As detailed in this prior D & O Diary post, the Sarbanes-Oxley Act has imposed enormous compliance burdens and expense on companies whose shares are traded on the U.S. securities exchanges. It is hardly surprising that, according to an August 8, 2006 Wall Street Journal article (subscription required), U.S. exchanges have lost ground in luring foreign listings. The article states that “[n]ine of the world’s ten largest non-U.S. IPOs listed in New York in 2000; last year, 24 of the largest 25 chose other markets, with London the leading alternative.” Sources cited in the article suggest that the U.S. regulatory burden is the principal reason for the shift, but that high U.S. underwriting fees (which may be as much as double as those assessed in London) may be a contributing factor.

The aversion to the U.S. exchanges is not limited to non-U.S companies, nor is it limited to companies contemplating their public debut. According to an August 3, 2006 New Jersey Law Journal article entitled “Companies ‘Go Dark’ to Avoid SOX Compliance,” the high cost and burden of Sarbanes-Oxley compliance “appear to be driving of companies to simply withdraw from the major exchanges.” Some companies are going private, and others are “going dark” by deregistering their stock with the SEC. Shares of companies that go dark are listed on the “Pink Sheets,” an electronic quotation medium for companies not listed on stock exchanges. Public companies can generally file for deregistration if they have fewer than 300 shareholders of record or fewer than 500 holders and less than $10 million in assets in each of the prior three years. Even companies with thousands of shareholders can meet these requirements if investors have their shares in “street name” (where a customer’s securities are held in the name of a brokerage firm instead of the individual’s name, in effect representing a single shareholder of record). Other companies “go private,” that is, restructure to concentrate ownership in the hands of management or private equity investors, after which their shares are not traded publicly, even on the OTC markets.

According to an academic study cited in the article, and about which more below, in 2002, when SOX was enacted, 65 publicly traded companies “went dark” and 61 went private. In 2003, 183 companies “went dark” and 79 went private. In 2004, the most recent year studied, 122 companies “went dark” and 66 went private.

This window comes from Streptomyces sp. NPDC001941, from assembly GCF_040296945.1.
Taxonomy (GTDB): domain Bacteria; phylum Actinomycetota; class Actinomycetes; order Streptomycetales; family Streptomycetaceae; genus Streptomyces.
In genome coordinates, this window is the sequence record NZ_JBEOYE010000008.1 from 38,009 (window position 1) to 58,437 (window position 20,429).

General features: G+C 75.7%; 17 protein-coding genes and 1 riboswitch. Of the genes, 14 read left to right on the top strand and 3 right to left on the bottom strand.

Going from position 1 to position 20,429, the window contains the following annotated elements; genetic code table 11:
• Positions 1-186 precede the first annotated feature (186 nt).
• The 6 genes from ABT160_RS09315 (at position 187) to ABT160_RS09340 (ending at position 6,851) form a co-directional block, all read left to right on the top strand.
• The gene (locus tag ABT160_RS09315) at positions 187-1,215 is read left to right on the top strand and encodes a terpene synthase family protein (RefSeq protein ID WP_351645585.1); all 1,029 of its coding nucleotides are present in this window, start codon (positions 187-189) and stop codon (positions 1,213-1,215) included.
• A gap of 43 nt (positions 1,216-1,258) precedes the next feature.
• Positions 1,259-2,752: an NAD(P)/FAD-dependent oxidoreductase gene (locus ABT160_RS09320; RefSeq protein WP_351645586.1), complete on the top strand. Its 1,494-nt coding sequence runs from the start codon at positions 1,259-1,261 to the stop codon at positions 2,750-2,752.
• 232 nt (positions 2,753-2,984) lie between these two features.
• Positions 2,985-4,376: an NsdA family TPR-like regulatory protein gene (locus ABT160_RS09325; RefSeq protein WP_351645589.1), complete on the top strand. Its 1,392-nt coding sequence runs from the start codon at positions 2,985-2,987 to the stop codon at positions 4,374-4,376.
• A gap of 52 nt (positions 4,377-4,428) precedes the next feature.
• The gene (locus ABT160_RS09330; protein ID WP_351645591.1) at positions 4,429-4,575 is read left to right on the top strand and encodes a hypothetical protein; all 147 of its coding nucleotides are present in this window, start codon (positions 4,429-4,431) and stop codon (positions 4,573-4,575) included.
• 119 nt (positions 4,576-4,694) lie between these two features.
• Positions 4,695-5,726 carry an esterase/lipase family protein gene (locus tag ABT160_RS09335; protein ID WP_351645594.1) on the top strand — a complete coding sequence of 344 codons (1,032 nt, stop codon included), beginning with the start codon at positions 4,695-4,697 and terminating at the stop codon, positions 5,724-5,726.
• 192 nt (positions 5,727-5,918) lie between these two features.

The academic study referenced in the article is the recent paper written by Professors Christian Leuz, Alexander Triantis, and Tracy Wang, entitled, “Why Firms Go Dark? Causes and Economic Consequences of Voluntary SEC Deregistrations.” The study may be found here. The study examines companies that “went dark” or and companies that went private both before and after the enactment of Sarbanes Oxley, to determine the causes and consequences of the companies’ actions. The authors found that in companies’ press releases announcing the companies’ decision to go dark, the usual reason stated is the high cost of SEC reporting and SOX compliance. The authors found the most likely companies to go dark are smaller firms with relatively poor performance and low growth, for whom reporting burdens are particularly burdensome. For many firms, the decision to go dark is a response to financial difficulties and deteriorating growth opportunities. By contrast, companies that go private are typically larger, better performing and less-distressed then going-dark firms. Interestingly, while the number of going-dark firms has “surged” following the enactment of Sarbanes-Oxley, the incidence of going-private transactions has not increased.

While Sarbanes-Oxley may have been an unavoidable reaction to the enormous corporate frauds that led to its enactment, it is clearly diminishing the number of companies that seek to be listed on U. S. exchanges. This unintended consequence is not only affecting the way business is conducted in this country but is also affecting the global economy as well, in ways that do not improve this country’s economic competitiveness.

Police Power and Its Limitations: I expect that many police personnel, sitting around the station house bragging about the day they “apprehended the perpetrator,” occasionally allow themselves to fantisize that some day they too might get a call, like the one that came in to Kennewick, Washington police on August 4, 2006, to run down a stolen truck full of doughnuts. Miraculously, when the perpetrator was finally apprehended, the “entire load of glazed, sugar and cream doughnuts, as well as apple fritters and bear claws” was intact. A more complicated call came in to police in Aachen, Germany on August 2, 2006, when a woman called to complain that her husband was not, shall we say, fulfilling his marital duties. Because the police confessed themselves unable to resolve the dispute, let alone issue any kind of official order, the 44-year old woman was frustrated both by her husband and by the entire police force in a single evening. On the other hand, the British police should be relieved that this sort of thing falls outside police jursidiction, as, at least according to at least one report, seven million British Women are unhappy with their sex lives. That’s a heck of a lot of non-perpetrators. The D & O Diary wonders if the problem has something to do with cream doughnuts.